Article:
MS: All versions of that.
SW: We'll often take a monologue that Terrence has written, and we'll take it and turn it into a song. Norbert and Tom Wopat say that in act two, they have a scene where they feel they've done a small one act with a great song in it. It's exciting material for an actor, because Terrence is very witty in a smart, kind of character-driven way.
MS: And the scenes are real scenes, not just crossovers and transitions, they are real, real scenes. And when Terrence hears the work in rehearsal and comes in with new stuff, that's really, really helping connect the dots even more. And the concept of the show didn't really start materializing till we were in the room and Jerry had the chance to put the concept on its feet, which is Frank telling and describing his life as if it were a television spectacular of the early to mid sixties. That's something we've described, and people either got it or didn't. But now Jerry's doing it, and making Frank be this figure that runs throughout, you always are reminded this is how he is seeing it, not unlike how the camera zoomed in on Renee Zellweiger's eye in Chicago. Jerry is still finding ways to keep reminding the audience why we are telling the story this way, because it's how Frank sees it.
SW: He's like Puck.
MS: It's so very important to the whole evening.
DH: This is a strong male-dominated musical, again unlike Hairspray, with three wonderfully rich central roles for the actors to sink their chops into.
MS: I've really been thinking about that a lot, about how it really is a musical for men. I mean, Billy Elliott is about fathers and sons too. This is a musical for straight men. I think most men who come to this will really be choked up in the end. It's really a musical for a section of society that hasn't really had a musical geared toward them, telling this kind of story, or telling these kinds of thoughts about our lives.
SW: Then there are a lot of sexy nurses and stewardesses?
DH: Not to forget that!
MS: That's part of of it. When Frank thinks of nurses or stewardesses, they always seem to be sex symbols. I saw one of the girls in the cast wrote on her Facebook "Nothing will send you to a gym or on a diet quicker than a costume that fits in the palm of your hand".
DH: Your three male leads, Norbert Leo Butz as Detective Hanratty, Tom Wopat as Frank Sr., and literally plucked right out of his acclaimed role in Next To Normal, Aaron Tveit. Let's talk about them, and writing for their characters.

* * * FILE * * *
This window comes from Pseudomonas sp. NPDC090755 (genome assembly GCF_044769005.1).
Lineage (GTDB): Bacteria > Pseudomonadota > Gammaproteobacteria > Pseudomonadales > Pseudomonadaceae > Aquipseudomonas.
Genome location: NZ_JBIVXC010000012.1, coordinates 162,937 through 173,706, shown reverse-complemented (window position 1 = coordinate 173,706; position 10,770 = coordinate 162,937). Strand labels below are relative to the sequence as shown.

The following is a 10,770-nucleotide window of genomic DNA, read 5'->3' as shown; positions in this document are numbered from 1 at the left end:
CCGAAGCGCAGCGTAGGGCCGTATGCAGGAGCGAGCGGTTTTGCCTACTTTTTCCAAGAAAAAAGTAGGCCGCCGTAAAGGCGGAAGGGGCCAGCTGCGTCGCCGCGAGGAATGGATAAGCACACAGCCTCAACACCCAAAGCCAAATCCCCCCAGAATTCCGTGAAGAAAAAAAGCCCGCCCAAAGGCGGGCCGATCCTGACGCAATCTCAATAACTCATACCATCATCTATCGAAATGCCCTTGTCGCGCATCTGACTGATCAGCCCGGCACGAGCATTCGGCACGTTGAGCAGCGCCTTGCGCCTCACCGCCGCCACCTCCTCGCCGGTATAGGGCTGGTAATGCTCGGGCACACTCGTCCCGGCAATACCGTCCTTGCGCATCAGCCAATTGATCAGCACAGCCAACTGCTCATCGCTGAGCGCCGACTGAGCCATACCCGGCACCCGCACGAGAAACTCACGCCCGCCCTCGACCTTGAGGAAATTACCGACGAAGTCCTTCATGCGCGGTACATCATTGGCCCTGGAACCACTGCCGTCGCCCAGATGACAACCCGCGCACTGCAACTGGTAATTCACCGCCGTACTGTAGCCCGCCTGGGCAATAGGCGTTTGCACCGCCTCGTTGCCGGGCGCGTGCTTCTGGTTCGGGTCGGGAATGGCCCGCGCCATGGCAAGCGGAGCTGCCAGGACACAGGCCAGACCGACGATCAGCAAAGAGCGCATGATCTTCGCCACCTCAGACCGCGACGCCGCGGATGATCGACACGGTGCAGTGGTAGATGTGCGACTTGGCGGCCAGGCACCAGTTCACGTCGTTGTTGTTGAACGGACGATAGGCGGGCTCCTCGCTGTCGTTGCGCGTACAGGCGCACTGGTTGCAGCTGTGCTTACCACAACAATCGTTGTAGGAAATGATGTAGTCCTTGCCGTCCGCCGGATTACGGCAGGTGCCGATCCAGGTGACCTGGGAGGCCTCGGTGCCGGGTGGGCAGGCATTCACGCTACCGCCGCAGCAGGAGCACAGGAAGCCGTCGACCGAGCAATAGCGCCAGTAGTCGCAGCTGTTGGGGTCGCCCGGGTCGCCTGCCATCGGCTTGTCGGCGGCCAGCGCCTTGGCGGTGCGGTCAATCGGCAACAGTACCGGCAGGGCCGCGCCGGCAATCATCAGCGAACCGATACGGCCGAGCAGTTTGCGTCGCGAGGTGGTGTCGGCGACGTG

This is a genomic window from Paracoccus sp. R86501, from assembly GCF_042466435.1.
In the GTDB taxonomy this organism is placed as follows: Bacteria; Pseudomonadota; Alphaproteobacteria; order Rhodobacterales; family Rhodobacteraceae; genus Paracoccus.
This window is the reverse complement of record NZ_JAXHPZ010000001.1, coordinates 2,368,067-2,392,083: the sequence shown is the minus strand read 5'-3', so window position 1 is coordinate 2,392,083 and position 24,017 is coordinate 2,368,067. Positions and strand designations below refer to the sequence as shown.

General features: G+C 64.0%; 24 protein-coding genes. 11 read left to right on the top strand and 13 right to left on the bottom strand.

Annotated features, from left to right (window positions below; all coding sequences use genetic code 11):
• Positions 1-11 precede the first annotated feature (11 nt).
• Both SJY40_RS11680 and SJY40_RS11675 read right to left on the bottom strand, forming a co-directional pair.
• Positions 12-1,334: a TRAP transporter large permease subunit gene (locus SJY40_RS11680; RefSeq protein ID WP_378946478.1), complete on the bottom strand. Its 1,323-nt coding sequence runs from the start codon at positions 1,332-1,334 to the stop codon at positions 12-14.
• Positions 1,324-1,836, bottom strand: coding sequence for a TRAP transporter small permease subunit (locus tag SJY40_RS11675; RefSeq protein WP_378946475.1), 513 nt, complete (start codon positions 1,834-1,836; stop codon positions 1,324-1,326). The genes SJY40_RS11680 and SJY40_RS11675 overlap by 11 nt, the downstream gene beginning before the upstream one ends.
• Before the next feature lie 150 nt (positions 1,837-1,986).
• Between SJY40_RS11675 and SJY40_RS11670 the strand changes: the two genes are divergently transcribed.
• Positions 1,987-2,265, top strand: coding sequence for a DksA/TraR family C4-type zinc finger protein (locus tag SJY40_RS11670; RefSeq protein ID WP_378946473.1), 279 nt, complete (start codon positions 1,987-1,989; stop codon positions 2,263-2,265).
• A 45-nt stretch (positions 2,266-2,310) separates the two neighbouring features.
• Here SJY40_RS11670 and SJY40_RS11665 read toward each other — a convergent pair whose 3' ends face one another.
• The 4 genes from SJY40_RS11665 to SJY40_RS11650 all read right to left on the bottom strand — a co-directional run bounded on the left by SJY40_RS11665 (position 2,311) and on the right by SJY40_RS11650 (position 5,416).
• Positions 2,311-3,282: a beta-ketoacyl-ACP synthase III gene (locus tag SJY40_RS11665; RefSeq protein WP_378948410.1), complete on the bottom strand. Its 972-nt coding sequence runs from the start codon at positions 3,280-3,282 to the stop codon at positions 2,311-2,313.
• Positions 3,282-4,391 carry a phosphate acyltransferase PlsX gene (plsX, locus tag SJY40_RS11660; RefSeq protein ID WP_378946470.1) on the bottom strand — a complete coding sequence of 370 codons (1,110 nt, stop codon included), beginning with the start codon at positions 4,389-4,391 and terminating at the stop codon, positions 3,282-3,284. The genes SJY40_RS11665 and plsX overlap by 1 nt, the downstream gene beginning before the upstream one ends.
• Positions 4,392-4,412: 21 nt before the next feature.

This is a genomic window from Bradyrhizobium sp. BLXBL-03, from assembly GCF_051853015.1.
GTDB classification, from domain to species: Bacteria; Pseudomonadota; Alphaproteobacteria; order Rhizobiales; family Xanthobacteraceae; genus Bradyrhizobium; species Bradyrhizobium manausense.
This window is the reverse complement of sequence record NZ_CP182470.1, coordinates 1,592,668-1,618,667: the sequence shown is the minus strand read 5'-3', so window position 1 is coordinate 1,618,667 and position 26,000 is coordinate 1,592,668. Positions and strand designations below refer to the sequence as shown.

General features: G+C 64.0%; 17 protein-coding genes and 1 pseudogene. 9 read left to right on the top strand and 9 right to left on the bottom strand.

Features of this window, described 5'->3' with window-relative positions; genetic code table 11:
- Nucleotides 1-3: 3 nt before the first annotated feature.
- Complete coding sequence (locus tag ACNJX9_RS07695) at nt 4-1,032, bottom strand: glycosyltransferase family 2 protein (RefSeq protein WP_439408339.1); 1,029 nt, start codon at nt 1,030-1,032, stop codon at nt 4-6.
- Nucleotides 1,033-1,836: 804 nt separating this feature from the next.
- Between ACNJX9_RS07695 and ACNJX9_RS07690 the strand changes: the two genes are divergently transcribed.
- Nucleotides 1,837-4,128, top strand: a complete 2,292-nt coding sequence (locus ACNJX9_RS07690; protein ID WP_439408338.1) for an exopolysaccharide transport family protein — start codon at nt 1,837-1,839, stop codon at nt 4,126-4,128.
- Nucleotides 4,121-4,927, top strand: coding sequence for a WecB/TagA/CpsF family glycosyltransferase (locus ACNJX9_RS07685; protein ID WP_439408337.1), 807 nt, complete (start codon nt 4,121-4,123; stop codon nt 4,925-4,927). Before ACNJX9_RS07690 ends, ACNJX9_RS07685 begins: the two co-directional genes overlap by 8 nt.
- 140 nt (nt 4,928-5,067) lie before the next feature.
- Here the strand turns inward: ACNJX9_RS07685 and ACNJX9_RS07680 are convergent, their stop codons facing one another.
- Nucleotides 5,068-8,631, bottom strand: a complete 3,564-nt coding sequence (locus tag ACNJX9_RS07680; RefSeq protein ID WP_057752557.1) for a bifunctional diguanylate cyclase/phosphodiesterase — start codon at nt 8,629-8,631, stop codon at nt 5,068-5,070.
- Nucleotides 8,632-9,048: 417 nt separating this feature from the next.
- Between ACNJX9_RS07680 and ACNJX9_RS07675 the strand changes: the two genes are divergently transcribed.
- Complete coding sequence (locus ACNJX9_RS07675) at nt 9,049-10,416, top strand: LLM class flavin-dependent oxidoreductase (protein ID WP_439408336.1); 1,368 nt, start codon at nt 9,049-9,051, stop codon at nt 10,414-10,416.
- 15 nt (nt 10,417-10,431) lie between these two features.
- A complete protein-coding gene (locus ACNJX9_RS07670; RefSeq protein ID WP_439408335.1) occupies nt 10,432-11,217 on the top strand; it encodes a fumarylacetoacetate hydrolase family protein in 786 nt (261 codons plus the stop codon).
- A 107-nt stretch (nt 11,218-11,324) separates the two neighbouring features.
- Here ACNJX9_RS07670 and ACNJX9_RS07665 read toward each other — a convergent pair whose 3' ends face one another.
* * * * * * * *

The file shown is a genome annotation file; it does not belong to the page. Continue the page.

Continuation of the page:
MS: We've gotten to expand the role of Hanratty, which Tom Hanks played in the film. The musical has really allowed us to know what he's thinking and feeling. In the film you really didn't get to know his back story. Tom Hanks is so fantastic; he put a lot of that across with just his presence. Here with all the characters, that is the character that has really bloomed. And Tom Wopat is taking a role that Chris Walken played so fantastically in the movie, and is his equal, and yet very different. He doesn't look, or act or sound like Christopher Walken, yet he finds the same pathos and heartbreak in that character.
SW: And Aaron is just so exciting. So wonderful to watch a young actor own the stage like this, and to share scenes with such generous other actors as Tom and Norbert. He's really bloomed here, and we're so proud of him.
MS: He came to us so directly from Next to Normal, and he hadn't been really been the two readings he'd done of our show. He was playing the part not unlike what he'd just come out of, everything was angry and trying to get his point across to his parents. Jack O'Brien worked so wonderfully with him to try to find the lightness of this project, and then had almost like a Helen Keller moment where he really started to get what Jack was saying. It was like suddenly he went "Oh yeah, if I say that it still puts the point across". And it makes it all the more heartbreaking in the end, when he finally has to start dealing with reality. Anyway, he has just so flowered. And I think he's having the time of his life, discovering tools he didn't even know he had.
DH: What do you hope Seattle audiences will tell you from their responses? I think the crowds here, while hardly uncritical, will come to the show looking to have a good time.
MS: We hope they do. We think the show is entertaining, the sixties spectacular numbers are certainly entertaining, and the set by David Rockwell is looking uniquely spectacular. But at heart it's a story about family, its universal feelings, and hopefully they'll just get caught up in that, besides learning to love all these flawed characters. I can't wait to have an audience see it!